"... my cousin was researching cookware because she was getting married, and she said, “Have you heard that stainless steel pans contain toxins?” I was curious, so I  googled stainless steel toxins, and I found this website that said stainless steel pans might seem safe to you, but they actually contain toxins. You can perform this simple test: boil a tablespoon of baking soda in your pan and see what horrible materials leach out. So I did this in a little sauce pan, which I love. I use it all the time to make hot chocolate, pasta sauce, and to heat things up. I boiled it in the pan, and then I did a comparison test with just dissolving baking soda into hot water. It’s like salty tasting, but it’s normal. Then, I tasted the water that was boiled in the pan with the baking soda, and it was like scraped nails. It was just terrible, and I spit it out and was horrified because I had been cooking my family’s food in this toxic pan... And I literally chucked it into the trash. I was like, “Yeah, there’s no way we can use this pan.” But then I got suspicious and tested every single pan that we had with this baking soda test. I laid them out on the floor and labeled them with what material they were made out of. Then, our whole family did a taste test. And even now, as I’m thinking about this, my body is having this yucky feeling. It’s like remembering drinking bike chains, magnet tea, and horseshoe toddy. It was just horrible so we spat that out. We all rinsed our mouths several times but that horrible taste stayed in our mouths for a long time.
And so then, I had this conundrum: “If all my pans are toxic, should we just never cook anymore?” Do we eat all raw food or buy a stone pan or something? I just didn’t know what to do. As I thought about it some more, I looked at the website again and noticed that this website sold titanium pans, which, unsurprisingly, did not react with baking soda when it boiled. I decided we should be able to cook stir-fried vegetables. This is important. Maybe this particular thing causes some things to leach out or maybe the test itself is designed to frighten. But recognizing the imperfection and the inherent yuckiness of the pan, I decided we have to keep on cooking. I think religion is that same way. It’s manmade, at least to some extent—its people, traditions. Nothing is perfect. Everything is a little problematic. Sometimes under shockingly commonplace circumstances, a bitter taste can leach out. There are hazards to a religious life, but there are also really good things to it as well. Like all this stuff that we cook in pans. I decided that for me the benefits outweighed the hazards." (LDS Perspectives Podcast, Episode 110: The Global Church and Lived Religion with Melissa Inouye)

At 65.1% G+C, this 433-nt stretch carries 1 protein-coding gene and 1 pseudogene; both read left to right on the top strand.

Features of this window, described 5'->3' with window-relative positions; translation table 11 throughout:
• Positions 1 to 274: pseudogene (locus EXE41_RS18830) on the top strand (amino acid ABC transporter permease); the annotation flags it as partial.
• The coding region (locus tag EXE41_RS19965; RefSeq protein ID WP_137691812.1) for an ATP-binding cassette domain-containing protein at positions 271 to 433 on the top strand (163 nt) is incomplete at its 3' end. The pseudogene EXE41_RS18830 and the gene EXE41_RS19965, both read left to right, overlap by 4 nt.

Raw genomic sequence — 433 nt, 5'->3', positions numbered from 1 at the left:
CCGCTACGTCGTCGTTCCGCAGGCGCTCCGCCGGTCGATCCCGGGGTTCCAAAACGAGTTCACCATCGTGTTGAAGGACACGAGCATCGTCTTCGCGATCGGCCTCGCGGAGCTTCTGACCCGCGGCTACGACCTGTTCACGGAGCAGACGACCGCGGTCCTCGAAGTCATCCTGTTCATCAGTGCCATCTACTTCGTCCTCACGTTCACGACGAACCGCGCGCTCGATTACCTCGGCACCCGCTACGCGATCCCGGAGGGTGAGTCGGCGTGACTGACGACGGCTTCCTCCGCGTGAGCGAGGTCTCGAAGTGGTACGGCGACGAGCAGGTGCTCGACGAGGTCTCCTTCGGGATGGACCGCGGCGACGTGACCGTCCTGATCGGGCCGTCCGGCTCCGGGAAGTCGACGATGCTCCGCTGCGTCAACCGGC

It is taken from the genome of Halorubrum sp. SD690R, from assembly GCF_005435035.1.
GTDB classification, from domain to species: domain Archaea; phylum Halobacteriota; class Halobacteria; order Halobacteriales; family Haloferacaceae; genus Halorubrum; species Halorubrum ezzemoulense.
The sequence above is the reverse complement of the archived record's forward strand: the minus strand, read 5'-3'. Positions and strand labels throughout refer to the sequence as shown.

In summation, it is my experience and belief that both groups of people fall trap to the same paradigms and traditions. Both types of people are held back by this. The body of Christ is forever severed because of it. Our doubts and our zeal miss the point of the second great commandment. While we must keep the first great commandment in its place to properly keep the second, the reverse is also true. We need to do a better job at the second great commandment ('to love our neighbor as ourself') if we want to complete the body of Christ (i.e. Zion). It is important, therefore, to remember this wonderful line that keeps coming back to me day after day:
 "... the restoration will not conclude until every daughter and son of God who will come has been safely gathered into his extended, covenantal embrace.” (The University and the Kingdom of God, BYU Speeches)